Jardin de l’Arménie: Nice’s oldest public park to get €3.85 million revamp

jardin de l'armenie nice

The Jardin de l’Arménie, the slice of greenery at the edge of Nice’s Carré d’Or, will look very different by the end of this year. 

Sandwiched between the more famous Jardin Albert Ier and Le Méridien, the Jardin de l’Arménie is Nice’s oldest public park. It’s hard to say when the park first opened, but Mayor of Nice Christian Estrosi says it was already a tree-lined space enjoyed by locals and visitors before the Paillon River was covered over in the 1860s. 

Now this little haven, which borders the Avenue de Suède and its luxury boutiques to the north, the Avenue de Verdun to the east and the four-star Le Méridien to the west, is set to receive a much-needed lift in order to better integrate the park with the general redevelopment of the area.  

In total, 97 trees of varying heights will be planted, providing a cool and shady space for inhabitants and tourists to rest in solace from the sun. Mediterranean species of trees, along with shrubs and native flowers, will cover the southern end of the garden, while more exotic varieties will be found on the north side.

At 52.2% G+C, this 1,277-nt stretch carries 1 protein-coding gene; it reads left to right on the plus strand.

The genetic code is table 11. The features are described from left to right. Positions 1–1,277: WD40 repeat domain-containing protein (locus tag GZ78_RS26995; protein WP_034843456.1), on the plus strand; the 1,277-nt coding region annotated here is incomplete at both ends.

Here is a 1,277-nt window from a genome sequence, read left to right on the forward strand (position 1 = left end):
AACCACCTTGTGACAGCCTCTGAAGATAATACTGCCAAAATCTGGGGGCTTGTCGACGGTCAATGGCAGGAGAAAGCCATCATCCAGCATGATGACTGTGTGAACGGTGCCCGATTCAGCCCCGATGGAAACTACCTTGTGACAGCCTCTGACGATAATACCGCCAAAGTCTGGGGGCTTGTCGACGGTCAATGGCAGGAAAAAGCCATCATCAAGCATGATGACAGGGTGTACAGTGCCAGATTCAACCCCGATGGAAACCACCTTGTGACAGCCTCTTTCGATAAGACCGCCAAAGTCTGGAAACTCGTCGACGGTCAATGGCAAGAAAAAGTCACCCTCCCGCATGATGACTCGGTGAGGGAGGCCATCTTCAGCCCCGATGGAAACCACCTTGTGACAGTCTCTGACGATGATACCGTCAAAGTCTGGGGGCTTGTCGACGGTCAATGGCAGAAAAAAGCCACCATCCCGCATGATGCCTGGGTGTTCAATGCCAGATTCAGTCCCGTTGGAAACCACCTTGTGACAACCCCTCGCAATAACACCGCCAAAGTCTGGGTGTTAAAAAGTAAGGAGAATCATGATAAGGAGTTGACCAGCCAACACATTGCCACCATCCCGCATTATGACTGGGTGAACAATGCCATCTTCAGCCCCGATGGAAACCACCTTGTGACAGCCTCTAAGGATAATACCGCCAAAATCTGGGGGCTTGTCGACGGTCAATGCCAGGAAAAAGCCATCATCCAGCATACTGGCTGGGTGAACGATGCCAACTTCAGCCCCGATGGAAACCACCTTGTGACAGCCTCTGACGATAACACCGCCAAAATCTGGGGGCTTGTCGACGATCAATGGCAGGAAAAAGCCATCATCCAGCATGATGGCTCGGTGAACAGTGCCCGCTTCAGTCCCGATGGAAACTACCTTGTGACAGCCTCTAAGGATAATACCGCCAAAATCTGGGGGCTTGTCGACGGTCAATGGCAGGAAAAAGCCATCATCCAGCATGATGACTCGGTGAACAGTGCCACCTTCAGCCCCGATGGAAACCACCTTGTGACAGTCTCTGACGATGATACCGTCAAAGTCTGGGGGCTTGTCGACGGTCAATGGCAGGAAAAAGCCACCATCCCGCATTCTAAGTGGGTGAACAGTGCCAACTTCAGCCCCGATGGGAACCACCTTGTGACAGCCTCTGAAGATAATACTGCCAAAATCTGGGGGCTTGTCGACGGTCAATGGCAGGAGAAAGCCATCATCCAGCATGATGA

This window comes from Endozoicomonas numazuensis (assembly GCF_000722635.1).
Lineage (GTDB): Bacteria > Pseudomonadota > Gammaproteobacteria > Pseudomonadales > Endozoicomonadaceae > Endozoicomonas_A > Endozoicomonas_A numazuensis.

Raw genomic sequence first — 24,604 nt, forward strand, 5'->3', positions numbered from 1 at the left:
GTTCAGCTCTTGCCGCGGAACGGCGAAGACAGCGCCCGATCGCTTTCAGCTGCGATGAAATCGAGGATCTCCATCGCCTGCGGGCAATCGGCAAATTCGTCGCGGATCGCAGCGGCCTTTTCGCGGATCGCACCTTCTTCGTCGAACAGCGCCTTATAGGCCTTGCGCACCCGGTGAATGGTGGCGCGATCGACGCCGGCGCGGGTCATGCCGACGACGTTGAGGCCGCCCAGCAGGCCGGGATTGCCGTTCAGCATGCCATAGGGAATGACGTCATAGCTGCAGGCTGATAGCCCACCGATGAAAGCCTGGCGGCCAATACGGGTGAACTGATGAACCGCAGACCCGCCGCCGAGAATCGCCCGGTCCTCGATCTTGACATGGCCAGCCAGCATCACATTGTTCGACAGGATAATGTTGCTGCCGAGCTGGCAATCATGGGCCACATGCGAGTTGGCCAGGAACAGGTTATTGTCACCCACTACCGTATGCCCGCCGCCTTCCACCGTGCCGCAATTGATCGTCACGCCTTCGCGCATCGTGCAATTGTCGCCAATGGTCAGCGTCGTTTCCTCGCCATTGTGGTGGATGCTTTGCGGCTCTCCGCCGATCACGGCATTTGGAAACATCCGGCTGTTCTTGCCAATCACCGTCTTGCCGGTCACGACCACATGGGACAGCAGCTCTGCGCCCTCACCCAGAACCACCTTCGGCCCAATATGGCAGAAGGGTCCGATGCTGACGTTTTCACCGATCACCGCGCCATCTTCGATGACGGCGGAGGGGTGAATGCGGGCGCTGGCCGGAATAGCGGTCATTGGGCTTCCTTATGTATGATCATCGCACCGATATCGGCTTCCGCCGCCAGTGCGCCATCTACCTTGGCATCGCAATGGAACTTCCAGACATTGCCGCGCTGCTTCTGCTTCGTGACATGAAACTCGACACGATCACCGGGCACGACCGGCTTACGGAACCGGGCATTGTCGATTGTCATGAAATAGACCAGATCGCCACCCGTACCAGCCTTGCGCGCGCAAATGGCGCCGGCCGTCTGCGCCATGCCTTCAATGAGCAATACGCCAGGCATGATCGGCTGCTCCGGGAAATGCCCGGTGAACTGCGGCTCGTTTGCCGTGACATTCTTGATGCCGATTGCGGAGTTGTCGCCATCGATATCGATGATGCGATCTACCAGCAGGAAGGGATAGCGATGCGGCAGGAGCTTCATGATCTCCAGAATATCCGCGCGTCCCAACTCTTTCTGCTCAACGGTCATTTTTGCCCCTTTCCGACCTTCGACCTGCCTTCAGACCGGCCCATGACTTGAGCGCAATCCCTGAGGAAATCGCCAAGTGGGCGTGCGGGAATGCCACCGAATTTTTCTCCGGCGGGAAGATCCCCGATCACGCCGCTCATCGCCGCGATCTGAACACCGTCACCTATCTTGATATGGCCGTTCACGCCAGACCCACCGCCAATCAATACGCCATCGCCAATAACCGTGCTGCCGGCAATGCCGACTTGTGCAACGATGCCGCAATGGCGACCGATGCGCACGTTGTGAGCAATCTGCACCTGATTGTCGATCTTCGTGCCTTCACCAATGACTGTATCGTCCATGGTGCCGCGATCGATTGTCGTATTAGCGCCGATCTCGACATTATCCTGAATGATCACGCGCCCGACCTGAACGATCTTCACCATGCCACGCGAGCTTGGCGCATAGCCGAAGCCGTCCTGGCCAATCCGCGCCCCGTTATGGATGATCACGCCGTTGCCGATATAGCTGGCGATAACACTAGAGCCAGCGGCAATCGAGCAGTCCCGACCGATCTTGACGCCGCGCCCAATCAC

An homage to an Armenian legacy  

Sculptures, including one of Charles Aznavour (1924-2018), will be erected in the park to honour the lives lost in the Armenian genocide.

“Our region is the oldest land of welcome for this community and 6,000 people [of Armenian origin] live in Nice,” Estrosi told local press on launching the project. “The park is a symbol of the relations of friendship and solidarity that have existed between our city and Armenia for more than a century.” 

The plans will make the space not just beautiful, but useful as well. According to Estrosi, the planting scheme will help soak up two tonnes of CO2 each year.  

The sidewalks and pedestrian zones that encircle the park will be repaved, meaning that a total footprint of 10,000 square metres will be renovated during the project. The current taxi rank and kiosk will be moved to a different location. 

The works are expected to be completed by the end of 2023 and will cost €3.85 million.  


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Photo source: Ville de Nice